Nurse-Staffing Ratio’s: What it is

What is a staffing ratio anyway?!

A nurse-staffing ratio refers to the number of hospitalized patients to whom one licensed nurse is assigned. For example, 1 nurse assigned the care of 8 patients would create a 1:8 nurse-staffing ratio.

How many patients for whom one nurse can care is a controversial issue. Each of the players – the patient, the hospital and the nurse – take a stance and most often these stances are at odds with each other. While we would like to think the employee (nurse) and the employer (hospital) stand united in a mutual bond of loyalty and gratitude to serve the patient, they do not.

By law and through licensure, the individual nurse is required to advocate for the safety and well being of their patients at all times. The hospital has no such licensed relationship with the nurse. Nurses are employees. They are a workforce, in the hospital’s mind, plain and simple. Hospital leadership tends to treat nurses from a belief that ‘if the nurses were good employees, they would not question the authority of the employer and they certainly would not attempt to end-run the employer by appealing to congressional leaders with their complaints.’

Patients, on the other hand, view their nurse as the provider of all bedside care at their personal demand and under direction/command of their physician. A patient and their family hold the nurse personally responsible for the good and the bad care they receive. (When the care is sub-optimal, they will complain to their doctor.) The patients could care less (and rightly so) how many other patients their nurse has been assigned as long as he/she is promptly available when they ring their bell. The hospital, the patient believes, is blameless when it comes to the provision of nursing care – tending to believe instead that ‘The nurses are employees of the physicians.’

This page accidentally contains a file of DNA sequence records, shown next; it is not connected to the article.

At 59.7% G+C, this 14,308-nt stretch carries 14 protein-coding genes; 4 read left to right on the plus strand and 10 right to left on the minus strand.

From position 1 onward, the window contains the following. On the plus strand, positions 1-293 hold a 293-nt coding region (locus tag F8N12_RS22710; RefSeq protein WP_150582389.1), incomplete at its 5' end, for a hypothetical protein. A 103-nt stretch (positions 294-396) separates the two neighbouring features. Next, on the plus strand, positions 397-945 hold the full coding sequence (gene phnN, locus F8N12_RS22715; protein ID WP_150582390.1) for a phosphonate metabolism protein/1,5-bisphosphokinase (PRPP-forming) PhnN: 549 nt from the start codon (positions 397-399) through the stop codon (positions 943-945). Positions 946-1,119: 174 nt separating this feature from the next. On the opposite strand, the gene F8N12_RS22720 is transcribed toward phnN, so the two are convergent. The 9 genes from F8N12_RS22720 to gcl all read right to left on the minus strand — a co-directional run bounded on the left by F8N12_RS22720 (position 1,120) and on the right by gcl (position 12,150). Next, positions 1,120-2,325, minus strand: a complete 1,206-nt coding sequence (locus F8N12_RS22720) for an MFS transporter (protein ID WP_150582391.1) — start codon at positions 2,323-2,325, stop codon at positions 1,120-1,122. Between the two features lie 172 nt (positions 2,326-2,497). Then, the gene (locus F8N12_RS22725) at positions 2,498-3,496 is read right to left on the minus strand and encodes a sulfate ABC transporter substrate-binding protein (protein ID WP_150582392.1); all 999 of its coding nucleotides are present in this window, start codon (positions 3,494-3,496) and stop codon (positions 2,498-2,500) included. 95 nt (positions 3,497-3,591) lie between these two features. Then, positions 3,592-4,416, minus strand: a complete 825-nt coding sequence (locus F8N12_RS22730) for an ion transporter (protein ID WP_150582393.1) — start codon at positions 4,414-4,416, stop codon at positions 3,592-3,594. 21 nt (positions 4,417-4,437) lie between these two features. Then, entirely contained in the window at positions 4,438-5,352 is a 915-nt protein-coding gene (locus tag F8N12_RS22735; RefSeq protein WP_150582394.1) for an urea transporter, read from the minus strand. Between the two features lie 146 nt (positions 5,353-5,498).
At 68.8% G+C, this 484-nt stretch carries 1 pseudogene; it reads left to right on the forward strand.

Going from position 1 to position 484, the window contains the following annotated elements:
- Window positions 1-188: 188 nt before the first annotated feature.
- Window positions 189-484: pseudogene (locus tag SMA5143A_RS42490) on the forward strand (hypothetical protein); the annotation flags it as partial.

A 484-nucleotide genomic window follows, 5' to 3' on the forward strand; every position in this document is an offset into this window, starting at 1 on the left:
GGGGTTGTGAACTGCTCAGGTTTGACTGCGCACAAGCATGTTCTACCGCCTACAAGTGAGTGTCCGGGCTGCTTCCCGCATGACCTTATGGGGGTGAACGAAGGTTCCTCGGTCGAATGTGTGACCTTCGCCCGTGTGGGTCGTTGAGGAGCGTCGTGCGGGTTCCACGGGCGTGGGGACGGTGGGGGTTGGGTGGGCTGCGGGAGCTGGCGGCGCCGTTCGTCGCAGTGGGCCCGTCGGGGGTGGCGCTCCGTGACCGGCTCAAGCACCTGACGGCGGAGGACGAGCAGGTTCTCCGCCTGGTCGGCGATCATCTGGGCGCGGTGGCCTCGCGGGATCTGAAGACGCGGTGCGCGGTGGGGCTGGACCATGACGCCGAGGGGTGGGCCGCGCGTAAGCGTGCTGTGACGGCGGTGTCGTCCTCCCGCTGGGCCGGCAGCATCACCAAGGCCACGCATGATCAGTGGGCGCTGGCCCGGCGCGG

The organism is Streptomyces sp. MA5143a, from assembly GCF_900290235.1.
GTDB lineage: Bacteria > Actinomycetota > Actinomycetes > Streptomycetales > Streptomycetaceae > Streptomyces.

The following links continue to present some of the facts in non-medico-speak terms to unveil the points that make this topic such a hotbed of contention for the professionals and patients involved. To bring the most clarity and attention to the cause of nurse-staffing ratios, the general public should have a working knowledge of the situation. …It is their healthcare we are discussing after all.

As always, your comments, inclusions, arguments, and corrections are welcome.